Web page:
Giving JNS.org his inside perspective on activity in the Yiddish world in the U.S. and abroad, Lansky cites the work of Boston-based scholars Harry Bochner and Solon Beinfeld, who are on the verge of releasing a new Yiddish dictionary which Lansky says “will dramatically facilitate the reading of Yiddish literature.” He describes Assaf Urieli, a South African-born Israeli in the French Pyrenees who has created an open-source program that will scan all digitized Yiddish books and make them into searchable text, and points out how Yiddish is an elective in Israeli high schools.

Lansky’s role from that of a jean-clad book rescuer to a leading light in a major Jewish cultural revival has taken decades. While he is no longer that young graduate student himself, it is the interest of today’s youth in Yiddish that continues to excite him.

“For the most part my job today is more about setting young people in motion and empowering them to do what they want to do,” he says.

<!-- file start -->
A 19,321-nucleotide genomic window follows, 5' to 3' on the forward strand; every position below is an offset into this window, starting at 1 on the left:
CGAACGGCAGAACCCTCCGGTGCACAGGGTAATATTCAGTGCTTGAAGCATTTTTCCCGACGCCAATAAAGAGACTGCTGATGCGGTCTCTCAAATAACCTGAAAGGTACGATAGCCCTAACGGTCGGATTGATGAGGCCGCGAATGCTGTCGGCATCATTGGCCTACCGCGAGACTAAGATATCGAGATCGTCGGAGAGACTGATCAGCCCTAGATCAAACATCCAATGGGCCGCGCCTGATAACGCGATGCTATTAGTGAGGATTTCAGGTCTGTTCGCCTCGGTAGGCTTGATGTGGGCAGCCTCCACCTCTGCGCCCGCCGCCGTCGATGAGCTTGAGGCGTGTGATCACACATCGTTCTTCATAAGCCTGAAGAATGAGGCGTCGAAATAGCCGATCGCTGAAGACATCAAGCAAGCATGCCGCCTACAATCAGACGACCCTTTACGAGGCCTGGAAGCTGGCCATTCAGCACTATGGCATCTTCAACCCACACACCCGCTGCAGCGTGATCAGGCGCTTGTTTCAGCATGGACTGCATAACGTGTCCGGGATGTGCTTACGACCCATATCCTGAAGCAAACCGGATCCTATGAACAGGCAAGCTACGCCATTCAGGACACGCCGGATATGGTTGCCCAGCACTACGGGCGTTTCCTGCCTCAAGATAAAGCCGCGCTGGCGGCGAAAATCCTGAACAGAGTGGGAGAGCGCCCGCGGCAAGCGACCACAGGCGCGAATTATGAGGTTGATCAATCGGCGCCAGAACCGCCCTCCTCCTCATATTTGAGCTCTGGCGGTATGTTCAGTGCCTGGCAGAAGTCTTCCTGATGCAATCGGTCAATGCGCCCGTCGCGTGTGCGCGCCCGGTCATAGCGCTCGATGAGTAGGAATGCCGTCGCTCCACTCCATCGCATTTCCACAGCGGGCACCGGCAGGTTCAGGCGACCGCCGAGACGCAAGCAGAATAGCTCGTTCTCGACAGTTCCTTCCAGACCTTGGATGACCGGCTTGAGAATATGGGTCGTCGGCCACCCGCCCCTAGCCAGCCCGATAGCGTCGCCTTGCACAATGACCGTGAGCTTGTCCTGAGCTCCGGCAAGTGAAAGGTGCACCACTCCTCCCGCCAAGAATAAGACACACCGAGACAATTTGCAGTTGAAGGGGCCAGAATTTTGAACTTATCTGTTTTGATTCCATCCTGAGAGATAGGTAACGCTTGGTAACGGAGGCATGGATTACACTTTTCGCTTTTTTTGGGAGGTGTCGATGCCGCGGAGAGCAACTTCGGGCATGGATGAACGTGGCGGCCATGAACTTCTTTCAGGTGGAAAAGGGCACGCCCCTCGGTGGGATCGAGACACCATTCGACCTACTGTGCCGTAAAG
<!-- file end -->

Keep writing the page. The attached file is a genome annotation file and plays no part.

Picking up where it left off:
Leave a Reply

Please note: comments may be published in the Algemeiner print edition.


Current day month ye@r *

More...

  • Arts and Culture Jewish Identity ‘Tears of Color’ Art Exhibit Shows Struggles of Israelis With Eating Disorders

    ‘Tears of Color’ Art Exhibit Shows Struggles of Israelis With Eating Disorders

    JNS.org – “This is how I want to be—without fear. Independent. I want to be like a bird. I want to spread my wings.” So reads part of the description beneath one of the 30 paintings on display until the end of May at the ZOA House in Tel Aviv. The collection represents the first-ever art exhibit of its kind: an exhibit created entirely by Israelis in treatment for eating disorders. Dubbed “Tears of Color,” based on one of the [...]

    Read more →
  • Beliefs and concepts Book Reviews Overprotective or Loving? Daughters Reflect on Jewish Mothers in New Anthology

    Overprotective or Loving? Daughters Reflect on Jewish Mothers in New Anthology